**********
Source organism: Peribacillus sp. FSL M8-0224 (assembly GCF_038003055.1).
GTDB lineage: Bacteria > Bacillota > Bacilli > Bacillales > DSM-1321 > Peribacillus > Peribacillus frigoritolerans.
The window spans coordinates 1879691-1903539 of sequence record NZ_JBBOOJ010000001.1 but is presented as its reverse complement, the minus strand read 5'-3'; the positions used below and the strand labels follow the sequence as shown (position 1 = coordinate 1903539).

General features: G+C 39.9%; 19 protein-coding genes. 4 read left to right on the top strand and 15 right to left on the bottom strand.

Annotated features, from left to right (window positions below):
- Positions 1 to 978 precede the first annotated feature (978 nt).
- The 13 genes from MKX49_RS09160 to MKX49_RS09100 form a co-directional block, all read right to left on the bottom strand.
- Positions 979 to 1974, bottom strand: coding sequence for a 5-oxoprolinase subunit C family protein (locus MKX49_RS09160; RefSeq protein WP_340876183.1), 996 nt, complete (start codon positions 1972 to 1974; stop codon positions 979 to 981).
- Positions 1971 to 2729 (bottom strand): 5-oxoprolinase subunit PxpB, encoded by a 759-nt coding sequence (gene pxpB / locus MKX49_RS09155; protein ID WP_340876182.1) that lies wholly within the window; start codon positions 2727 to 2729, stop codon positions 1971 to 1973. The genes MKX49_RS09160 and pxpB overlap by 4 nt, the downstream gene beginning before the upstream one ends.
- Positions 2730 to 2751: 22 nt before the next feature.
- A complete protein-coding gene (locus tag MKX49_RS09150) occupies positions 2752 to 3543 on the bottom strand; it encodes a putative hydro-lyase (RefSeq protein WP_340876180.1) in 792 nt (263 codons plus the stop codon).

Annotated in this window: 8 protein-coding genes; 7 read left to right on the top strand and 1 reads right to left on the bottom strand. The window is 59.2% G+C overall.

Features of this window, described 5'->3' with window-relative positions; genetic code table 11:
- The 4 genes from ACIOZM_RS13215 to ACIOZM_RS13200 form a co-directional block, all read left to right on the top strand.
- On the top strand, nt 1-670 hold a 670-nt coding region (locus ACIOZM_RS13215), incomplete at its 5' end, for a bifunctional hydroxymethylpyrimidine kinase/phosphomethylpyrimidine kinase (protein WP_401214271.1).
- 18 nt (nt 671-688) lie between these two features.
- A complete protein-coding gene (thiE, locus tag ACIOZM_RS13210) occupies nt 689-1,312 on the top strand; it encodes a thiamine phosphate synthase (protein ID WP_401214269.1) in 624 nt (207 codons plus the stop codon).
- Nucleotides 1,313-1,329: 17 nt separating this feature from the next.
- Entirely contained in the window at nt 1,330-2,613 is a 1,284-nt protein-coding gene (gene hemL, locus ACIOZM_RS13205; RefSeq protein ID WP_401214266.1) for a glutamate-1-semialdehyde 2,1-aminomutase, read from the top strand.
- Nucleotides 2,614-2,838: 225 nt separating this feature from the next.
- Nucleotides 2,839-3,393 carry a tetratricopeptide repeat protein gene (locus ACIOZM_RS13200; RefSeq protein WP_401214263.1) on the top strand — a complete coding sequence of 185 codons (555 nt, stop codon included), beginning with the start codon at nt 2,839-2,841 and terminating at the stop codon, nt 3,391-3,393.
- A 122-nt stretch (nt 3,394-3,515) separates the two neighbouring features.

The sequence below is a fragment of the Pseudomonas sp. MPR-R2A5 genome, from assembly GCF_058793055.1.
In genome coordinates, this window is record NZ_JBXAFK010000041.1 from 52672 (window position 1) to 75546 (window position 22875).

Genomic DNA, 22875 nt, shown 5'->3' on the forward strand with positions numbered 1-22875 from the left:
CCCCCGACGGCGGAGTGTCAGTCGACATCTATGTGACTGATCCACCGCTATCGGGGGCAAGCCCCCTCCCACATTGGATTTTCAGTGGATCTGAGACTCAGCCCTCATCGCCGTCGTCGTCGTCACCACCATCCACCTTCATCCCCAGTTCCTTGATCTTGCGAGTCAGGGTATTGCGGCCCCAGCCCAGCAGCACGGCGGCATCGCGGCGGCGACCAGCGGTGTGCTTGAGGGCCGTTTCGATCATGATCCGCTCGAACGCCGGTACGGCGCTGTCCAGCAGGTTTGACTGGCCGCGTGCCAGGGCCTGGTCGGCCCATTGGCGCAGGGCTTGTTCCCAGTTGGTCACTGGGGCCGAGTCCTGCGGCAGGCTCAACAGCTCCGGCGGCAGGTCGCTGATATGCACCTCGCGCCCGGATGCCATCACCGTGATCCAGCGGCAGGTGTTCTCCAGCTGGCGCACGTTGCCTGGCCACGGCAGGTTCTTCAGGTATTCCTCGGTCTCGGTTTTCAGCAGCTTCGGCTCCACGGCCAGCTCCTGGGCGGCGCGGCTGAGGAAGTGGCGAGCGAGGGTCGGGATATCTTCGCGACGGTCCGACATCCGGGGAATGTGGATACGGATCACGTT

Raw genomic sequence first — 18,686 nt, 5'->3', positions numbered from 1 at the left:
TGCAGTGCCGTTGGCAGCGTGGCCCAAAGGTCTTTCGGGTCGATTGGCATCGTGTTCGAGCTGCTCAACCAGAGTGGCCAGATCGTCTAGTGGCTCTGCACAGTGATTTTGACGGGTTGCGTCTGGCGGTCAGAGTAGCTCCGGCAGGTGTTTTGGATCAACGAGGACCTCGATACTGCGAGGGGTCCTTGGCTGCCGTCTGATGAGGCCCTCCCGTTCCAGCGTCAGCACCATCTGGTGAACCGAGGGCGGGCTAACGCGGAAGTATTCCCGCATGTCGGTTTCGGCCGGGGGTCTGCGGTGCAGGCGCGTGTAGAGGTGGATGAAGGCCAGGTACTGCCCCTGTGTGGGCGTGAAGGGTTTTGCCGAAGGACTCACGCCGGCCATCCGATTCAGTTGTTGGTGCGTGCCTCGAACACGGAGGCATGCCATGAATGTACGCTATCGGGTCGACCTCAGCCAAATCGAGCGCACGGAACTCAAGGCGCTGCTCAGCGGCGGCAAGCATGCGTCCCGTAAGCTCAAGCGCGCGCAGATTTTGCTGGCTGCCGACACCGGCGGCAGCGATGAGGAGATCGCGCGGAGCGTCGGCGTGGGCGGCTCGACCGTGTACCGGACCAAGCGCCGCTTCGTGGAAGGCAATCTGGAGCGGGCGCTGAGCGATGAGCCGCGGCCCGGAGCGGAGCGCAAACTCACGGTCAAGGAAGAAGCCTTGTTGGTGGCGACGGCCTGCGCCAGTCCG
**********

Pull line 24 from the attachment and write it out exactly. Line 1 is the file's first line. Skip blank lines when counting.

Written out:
In genome coordinates, this window is record NZ_JBXAFK010000041.1 from 52672 (window position 1) to 75546 (window position 22875).